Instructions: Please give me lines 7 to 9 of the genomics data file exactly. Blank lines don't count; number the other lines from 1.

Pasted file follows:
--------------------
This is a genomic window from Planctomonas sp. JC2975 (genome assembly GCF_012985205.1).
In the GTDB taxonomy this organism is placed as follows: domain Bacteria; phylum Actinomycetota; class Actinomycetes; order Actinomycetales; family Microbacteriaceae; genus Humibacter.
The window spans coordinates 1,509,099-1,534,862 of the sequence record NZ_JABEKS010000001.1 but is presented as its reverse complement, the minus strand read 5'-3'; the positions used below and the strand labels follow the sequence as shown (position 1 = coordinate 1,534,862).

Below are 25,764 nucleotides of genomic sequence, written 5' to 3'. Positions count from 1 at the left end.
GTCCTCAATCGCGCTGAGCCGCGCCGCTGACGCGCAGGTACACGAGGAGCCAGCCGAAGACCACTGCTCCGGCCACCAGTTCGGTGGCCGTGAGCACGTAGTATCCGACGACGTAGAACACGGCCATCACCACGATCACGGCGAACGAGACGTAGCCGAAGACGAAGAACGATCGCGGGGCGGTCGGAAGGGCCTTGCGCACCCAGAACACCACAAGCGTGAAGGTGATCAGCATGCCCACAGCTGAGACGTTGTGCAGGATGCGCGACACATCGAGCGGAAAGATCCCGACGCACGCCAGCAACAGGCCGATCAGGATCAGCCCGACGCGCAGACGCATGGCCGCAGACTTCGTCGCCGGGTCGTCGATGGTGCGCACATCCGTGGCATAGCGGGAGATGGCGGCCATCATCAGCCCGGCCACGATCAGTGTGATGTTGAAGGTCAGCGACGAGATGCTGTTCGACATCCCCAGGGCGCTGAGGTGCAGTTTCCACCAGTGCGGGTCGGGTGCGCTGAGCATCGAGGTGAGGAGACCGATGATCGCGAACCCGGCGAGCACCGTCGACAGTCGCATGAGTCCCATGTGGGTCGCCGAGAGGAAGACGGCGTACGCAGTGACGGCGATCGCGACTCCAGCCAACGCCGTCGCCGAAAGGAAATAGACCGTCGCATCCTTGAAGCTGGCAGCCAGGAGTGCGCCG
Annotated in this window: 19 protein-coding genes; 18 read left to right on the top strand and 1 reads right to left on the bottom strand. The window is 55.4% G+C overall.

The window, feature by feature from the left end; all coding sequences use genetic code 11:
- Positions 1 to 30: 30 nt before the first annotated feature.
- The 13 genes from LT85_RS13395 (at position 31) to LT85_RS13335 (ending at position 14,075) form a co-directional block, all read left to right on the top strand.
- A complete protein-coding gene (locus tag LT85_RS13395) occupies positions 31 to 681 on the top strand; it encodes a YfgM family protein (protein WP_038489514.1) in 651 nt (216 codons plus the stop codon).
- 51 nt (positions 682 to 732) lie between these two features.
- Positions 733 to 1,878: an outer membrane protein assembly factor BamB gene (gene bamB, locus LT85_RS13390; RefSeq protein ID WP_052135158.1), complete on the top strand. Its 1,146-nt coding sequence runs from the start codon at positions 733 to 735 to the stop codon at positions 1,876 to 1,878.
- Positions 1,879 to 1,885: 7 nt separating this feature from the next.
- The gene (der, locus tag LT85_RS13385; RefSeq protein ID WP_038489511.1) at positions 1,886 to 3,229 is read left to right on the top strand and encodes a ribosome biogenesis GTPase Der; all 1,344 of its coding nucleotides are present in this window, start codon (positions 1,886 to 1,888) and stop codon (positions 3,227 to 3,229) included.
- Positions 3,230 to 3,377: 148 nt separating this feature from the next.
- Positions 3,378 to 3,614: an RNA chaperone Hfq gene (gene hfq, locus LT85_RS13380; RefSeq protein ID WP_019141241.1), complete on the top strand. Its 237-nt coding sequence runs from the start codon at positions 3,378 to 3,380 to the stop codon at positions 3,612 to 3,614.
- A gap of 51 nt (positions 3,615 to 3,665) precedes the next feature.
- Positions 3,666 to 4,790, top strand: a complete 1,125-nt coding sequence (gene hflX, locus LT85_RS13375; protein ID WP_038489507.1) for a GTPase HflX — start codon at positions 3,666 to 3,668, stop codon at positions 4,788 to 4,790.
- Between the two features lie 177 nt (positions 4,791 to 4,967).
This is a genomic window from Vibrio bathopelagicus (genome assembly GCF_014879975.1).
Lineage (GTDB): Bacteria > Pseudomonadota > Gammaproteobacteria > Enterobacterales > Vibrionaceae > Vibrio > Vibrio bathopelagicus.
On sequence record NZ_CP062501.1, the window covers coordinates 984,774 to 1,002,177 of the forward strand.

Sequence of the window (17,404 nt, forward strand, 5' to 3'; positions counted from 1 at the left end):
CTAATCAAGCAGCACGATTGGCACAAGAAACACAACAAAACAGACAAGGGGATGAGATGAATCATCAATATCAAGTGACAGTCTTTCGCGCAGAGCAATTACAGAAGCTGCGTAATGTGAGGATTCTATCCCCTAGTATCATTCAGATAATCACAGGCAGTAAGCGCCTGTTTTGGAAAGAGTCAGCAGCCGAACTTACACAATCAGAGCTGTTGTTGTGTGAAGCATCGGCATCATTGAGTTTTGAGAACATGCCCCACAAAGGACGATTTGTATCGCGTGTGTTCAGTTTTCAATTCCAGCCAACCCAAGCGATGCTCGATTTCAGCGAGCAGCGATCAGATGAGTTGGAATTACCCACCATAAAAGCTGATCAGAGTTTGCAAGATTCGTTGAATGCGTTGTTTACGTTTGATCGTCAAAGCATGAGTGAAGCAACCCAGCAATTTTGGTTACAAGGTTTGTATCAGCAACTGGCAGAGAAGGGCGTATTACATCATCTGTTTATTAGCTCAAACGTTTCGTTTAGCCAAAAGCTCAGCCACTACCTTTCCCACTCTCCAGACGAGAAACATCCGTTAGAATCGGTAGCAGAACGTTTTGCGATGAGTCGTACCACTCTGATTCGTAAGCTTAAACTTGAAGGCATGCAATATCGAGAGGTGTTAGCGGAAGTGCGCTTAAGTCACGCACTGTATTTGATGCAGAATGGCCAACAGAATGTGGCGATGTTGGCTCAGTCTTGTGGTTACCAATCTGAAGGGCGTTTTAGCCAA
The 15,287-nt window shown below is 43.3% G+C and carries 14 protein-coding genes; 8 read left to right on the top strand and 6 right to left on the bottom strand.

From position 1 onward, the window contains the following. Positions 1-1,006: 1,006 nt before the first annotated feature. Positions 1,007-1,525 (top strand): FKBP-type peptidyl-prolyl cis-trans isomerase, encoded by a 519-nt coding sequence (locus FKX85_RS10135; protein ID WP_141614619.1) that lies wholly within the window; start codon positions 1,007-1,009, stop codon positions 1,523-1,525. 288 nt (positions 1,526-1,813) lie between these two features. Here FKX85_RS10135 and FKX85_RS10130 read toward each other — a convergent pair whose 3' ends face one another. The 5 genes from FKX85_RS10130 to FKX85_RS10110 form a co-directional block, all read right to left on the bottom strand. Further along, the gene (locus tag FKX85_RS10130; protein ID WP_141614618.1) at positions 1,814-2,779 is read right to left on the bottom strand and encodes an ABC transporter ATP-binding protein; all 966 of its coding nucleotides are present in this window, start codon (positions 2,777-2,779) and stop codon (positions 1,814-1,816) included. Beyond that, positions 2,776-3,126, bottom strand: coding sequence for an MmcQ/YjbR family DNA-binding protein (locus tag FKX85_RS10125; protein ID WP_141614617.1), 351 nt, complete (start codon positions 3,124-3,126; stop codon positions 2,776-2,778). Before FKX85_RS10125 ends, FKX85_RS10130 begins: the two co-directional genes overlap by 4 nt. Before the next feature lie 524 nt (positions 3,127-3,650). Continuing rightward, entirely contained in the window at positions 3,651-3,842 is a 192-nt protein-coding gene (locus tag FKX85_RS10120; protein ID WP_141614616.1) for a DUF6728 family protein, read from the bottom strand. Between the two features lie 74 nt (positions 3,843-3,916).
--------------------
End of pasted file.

The window, feature by feature from the left end; all coding sequences use genetic code 11:
- Positions 1 to 30: 30 nt before the first annotated feature.
- The 13 genes from LT85_RS13395 (at position 31) to LT85_RS13335 (ending at position 14,075) form a co-directional block, all read left to right on the top strand.